The dazzling pyrotechnics of British author Smith's last two future noir spectacles, Spares (under option to DreamWorks) and One of Us (under option to Warner Brothers), are prefigured in his promise-filled debut novel, a 1994 U.K. paperback original now seeing its first hardcover publication. Set in a stylized future City where individuals live in neighborhoods organically responsive to their moods and lifestyles, the story begins as a routine missing persons case for its narrator, Stark, an irreverent soft-boiled detective type who specializes in "finding people, or things." Stark's retrieval of Fell Alkland, a scientist who has fled the driven environment of Action Center for the placid Stable neighborhood, proves relatively easy. But pursuit by Action Center operatives and Alkland's crippling work-related nightmares force Stark and his quarry to escape to Jeamland, a collective repository of dreams and childhood memories that Stark appears to know very well, and to which, as he discovers only belatedly, he has been lured back deliberately. The genius of Smith's narrative is its casual revelation that the detective scenario and detailed elaborations of the City that pull the reader into the story are clue-filled set-ups for the real story of Stark's self-discovery in Jeamland. Ultimately, this requires chapters of explanatory exposition that slow down the finale and betray the awkwardness of a new writer growing into his skills. Nevertheless, the story blazes with a visionary intensity that fires its imagery and fuels its premise that "once you've gone forward, you can't go home again." (Dec.)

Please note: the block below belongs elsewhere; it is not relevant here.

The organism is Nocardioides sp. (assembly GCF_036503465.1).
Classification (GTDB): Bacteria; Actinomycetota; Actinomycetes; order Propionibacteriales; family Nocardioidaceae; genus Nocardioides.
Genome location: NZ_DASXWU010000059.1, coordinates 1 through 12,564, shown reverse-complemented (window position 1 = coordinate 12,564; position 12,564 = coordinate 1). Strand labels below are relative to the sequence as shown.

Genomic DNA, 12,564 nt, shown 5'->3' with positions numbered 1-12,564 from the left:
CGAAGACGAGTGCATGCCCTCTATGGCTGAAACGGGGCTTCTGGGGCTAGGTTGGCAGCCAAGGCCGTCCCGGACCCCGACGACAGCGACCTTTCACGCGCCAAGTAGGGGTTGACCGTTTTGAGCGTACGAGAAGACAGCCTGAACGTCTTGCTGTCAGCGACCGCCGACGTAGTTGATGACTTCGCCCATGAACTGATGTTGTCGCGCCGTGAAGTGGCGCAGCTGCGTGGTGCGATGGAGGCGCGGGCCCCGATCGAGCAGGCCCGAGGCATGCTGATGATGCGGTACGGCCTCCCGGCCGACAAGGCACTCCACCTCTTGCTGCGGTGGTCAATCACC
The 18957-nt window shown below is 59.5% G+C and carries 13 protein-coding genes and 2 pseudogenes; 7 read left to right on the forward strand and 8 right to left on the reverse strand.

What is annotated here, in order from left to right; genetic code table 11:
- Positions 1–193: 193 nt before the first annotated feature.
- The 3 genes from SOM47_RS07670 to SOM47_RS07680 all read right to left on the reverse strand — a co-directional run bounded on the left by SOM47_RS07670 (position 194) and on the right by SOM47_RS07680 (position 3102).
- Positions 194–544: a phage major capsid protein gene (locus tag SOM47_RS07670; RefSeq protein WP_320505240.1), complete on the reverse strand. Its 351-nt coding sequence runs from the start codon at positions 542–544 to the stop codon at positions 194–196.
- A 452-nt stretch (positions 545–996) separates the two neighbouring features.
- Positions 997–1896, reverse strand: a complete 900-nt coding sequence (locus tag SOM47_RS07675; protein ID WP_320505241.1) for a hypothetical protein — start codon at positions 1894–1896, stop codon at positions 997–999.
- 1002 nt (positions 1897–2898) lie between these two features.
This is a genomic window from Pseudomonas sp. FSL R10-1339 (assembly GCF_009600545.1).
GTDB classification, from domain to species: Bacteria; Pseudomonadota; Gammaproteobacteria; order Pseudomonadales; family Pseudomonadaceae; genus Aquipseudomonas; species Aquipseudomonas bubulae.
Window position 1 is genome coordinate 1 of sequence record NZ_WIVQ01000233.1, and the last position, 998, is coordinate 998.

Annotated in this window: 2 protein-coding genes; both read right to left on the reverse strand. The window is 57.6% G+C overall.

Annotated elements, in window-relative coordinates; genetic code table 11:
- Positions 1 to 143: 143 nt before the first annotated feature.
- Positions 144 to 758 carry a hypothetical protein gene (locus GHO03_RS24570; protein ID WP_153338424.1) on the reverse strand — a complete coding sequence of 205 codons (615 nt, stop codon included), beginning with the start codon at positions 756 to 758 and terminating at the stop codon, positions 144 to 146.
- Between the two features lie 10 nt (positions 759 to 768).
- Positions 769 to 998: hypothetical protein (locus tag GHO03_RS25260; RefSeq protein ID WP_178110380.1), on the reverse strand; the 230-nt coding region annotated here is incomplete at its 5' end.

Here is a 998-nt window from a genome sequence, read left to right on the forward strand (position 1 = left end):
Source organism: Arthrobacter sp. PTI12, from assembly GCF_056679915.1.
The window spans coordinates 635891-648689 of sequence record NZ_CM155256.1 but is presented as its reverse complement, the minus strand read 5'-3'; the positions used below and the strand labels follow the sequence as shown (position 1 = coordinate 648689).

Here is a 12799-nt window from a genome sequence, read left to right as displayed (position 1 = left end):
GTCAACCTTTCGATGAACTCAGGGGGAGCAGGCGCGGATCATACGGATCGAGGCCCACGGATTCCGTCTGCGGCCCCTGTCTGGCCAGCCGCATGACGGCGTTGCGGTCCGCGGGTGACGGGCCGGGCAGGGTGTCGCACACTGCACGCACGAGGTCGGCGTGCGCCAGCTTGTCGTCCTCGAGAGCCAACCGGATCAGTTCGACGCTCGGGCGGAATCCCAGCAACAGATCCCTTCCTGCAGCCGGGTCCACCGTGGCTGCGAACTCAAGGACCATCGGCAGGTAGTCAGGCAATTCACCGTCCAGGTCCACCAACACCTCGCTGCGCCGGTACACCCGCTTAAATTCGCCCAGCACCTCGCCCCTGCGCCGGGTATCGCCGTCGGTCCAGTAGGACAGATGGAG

FYI:Last year's mass market edition of this novel won the Philip K. Dick award for distinguished science fiction published as a paperback original in the U.S.